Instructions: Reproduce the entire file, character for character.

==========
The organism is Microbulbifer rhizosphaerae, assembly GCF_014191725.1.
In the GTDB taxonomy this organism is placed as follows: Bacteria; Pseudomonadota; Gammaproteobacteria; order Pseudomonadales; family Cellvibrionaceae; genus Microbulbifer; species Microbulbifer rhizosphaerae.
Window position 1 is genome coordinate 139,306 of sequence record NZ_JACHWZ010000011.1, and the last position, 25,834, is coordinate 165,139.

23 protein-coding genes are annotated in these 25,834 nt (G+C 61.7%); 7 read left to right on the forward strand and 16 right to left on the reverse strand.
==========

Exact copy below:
The organism is Microbulbifer rhizosphaerae, assembly GCF_014191725.1.
In the GTDB taxonomy this organism is placed as follows: Bacteria; Pseudomonadota; Gammaproteobacteria; order Pseudomonadales; family Cellvibrionaceae; genus Microbulbifer; species Microbulbifer rhizosphaerae.
Window position 1 is genome coordinate 139,306 of sequence record NZ_JACHWZ010000011.1, and the last position, 25,834, is coordinate 165,139.

23 protein-coding genes are annotated in these 25,834 nt (G+C 61.7%); 7 read left to right on the forward strand and 16 right to left on the reverse strand.